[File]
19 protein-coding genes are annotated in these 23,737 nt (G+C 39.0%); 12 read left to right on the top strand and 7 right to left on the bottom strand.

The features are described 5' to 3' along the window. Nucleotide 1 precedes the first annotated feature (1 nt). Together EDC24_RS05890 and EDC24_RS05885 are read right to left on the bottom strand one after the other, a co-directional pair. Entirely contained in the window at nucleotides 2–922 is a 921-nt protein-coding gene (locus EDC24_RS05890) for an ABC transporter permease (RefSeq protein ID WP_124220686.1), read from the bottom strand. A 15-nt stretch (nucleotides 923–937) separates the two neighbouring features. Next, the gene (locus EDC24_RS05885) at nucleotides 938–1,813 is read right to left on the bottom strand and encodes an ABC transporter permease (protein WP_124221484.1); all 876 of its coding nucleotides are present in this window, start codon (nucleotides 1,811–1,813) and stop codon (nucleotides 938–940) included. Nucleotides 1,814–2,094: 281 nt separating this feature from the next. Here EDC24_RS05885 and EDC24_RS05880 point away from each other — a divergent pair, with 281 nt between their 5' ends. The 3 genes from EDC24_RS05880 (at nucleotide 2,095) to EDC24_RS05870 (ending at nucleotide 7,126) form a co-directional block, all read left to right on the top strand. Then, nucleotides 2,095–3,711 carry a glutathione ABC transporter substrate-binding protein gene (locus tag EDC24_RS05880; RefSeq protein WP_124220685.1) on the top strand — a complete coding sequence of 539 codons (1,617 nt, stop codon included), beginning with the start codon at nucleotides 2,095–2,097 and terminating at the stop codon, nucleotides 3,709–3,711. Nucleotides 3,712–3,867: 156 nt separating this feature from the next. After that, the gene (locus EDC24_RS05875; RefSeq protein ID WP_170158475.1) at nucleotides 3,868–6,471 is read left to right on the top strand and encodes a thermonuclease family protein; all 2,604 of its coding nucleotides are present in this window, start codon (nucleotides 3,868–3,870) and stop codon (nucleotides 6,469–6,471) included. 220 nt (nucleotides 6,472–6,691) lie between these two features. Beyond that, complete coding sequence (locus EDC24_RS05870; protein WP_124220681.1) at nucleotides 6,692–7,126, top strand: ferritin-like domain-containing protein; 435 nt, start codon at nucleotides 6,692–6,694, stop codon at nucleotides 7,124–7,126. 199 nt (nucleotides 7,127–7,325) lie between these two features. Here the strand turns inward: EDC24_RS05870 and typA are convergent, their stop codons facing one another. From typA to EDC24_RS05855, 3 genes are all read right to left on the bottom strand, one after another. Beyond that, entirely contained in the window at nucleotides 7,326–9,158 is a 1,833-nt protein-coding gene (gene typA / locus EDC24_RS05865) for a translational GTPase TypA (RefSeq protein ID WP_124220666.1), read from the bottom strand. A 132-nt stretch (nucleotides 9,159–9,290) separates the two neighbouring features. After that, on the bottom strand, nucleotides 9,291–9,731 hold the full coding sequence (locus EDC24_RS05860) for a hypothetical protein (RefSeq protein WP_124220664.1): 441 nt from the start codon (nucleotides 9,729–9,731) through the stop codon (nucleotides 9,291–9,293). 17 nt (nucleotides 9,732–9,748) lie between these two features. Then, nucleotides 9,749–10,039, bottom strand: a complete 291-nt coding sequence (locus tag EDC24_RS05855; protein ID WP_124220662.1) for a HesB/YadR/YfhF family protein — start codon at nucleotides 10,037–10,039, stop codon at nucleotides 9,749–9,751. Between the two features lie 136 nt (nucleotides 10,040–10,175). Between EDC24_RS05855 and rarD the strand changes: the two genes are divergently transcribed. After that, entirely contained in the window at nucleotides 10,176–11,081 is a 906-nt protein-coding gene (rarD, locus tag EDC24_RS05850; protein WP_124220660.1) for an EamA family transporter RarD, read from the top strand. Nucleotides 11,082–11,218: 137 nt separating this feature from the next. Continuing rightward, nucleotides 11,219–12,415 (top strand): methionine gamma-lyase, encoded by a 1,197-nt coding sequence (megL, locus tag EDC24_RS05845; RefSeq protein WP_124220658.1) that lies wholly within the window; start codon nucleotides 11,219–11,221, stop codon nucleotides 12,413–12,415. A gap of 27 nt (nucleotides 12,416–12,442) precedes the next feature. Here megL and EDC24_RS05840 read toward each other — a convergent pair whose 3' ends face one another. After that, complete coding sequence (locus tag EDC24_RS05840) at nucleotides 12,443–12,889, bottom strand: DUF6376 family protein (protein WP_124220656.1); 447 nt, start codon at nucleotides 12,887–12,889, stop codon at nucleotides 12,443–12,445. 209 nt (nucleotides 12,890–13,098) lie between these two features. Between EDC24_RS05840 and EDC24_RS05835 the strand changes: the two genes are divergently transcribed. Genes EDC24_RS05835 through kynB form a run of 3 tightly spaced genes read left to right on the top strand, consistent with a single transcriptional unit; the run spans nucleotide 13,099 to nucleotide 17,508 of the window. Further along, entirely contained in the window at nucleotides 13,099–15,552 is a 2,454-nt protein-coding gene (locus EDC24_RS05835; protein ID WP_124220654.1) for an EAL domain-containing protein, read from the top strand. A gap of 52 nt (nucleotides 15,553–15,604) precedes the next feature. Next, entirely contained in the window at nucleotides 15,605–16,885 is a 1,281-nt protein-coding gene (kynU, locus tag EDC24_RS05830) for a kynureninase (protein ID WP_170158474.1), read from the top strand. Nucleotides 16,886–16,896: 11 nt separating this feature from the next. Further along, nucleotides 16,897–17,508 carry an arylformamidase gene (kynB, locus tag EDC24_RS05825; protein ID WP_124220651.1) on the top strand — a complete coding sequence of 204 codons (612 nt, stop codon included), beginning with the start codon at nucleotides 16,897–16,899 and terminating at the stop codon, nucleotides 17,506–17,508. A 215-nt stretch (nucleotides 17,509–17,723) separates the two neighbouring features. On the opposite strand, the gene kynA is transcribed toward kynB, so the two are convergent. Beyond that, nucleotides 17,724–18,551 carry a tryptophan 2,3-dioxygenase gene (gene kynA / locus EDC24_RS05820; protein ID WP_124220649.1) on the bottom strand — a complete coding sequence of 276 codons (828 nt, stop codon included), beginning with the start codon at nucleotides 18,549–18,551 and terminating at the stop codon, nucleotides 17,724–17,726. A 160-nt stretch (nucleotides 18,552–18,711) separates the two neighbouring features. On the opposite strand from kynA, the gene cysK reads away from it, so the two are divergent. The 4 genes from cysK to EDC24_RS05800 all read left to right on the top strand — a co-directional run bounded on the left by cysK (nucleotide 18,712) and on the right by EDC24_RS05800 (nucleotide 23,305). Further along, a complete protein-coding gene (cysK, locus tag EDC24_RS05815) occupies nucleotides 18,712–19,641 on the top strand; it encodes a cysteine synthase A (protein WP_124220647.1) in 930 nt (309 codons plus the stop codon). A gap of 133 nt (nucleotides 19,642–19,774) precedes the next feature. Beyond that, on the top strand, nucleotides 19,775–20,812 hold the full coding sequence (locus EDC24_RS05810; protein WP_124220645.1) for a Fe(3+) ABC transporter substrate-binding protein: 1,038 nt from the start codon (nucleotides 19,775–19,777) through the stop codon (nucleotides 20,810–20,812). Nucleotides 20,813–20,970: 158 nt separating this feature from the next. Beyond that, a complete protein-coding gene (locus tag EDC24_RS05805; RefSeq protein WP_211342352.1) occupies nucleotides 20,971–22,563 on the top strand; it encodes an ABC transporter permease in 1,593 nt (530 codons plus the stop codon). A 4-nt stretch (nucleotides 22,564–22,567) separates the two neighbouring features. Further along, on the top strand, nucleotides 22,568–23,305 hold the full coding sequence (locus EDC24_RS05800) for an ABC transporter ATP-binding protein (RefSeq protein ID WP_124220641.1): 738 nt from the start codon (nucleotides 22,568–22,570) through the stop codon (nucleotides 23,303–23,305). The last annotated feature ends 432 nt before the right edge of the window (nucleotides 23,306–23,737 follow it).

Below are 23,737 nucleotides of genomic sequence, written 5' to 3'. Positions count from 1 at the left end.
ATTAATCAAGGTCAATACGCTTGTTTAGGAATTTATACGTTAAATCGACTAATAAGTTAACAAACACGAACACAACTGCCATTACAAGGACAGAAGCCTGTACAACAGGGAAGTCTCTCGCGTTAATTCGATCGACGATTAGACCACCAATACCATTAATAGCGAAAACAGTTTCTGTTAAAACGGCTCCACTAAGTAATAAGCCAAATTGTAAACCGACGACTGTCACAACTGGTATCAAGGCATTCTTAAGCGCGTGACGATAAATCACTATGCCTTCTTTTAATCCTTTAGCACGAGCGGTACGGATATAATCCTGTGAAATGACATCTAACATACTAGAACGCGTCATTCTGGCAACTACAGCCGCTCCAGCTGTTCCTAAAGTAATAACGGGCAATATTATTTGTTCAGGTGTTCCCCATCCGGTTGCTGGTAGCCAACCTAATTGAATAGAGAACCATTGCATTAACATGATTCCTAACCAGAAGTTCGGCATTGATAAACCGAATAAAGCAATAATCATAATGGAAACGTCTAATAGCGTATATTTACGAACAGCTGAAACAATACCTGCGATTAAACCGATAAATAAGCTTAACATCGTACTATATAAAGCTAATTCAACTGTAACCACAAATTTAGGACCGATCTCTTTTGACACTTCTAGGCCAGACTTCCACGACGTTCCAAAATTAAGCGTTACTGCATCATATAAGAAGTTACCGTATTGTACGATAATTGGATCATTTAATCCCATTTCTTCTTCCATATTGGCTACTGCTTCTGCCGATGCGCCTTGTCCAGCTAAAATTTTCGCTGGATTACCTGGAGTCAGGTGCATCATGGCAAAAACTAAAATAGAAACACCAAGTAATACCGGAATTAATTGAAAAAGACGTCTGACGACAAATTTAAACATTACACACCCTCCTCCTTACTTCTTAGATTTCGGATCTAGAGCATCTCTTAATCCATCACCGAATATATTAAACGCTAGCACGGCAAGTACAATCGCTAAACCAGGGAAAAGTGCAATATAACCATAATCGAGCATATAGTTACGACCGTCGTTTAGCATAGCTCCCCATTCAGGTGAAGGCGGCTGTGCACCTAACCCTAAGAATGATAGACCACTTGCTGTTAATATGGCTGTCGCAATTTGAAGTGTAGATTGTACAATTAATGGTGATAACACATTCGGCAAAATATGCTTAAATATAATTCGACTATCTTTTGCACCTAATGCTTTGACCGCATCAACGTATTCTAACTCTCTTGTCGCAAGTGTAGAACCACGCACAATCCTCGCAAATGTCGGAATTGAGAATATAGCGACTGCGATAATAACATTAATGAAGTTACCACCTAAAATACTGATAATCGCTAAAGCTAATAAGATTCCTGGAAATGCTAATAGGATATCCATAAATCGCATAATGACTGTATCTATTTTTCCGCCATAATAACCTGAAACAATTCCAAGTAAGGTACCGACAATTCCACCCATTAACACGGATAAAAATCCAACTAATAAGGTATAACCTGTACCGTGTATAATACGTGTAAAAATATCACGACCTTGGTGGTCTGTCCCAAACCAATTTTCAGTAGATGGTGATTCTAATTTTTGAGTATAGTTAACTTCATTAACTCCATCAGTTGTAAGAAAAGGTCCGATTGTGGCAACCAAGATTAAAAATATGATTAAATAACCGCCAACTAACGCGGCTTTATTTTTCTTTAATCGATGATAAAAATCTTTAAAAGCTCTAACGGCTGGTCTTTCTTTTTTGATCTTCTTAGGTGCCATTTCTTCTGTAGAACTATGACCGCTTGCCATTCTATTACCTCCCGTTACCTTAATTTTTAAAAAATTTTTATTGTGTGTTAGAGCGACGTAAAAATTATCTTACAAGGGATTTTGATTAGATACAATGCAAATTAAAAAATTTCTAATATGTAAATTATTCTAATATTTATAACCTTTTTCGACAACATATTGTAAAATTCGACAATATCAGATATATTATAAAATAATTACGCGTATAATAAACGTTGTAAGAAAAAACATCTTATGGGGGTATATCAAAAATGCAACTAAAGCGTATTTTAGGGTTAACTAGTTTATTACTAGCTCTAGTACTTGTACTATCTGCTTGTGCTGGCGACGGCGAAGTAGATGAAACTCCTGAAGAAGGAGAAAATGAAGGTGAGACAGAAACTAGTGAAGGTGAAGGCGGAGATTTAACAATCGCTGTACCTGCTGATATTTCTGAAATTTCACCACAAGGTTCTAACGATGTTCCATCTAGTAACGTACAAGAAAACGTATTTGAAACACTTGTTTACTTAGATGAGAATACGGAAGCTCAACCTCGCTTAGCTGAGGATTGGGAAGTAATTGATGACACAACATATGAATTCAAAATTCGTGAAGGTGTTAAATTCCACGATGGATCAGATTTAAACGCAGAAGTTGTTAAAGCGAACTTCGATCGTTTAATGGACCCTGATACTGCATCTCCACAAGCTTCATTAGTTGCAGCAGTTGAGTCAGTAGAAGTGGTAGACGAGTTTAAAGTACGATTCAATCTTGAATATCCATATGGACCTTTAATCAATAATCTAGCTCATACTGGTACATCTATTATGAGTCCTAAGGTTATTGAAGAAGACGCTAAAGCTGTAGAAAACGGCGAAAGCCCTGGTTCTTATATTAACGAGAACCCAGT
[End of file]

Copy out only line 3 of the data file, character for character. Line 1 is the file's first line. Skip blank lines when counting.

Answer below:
Below are 23,737 nucleotides of genomic sequence, written 5' to 3'. Positions count from 1 at the left end.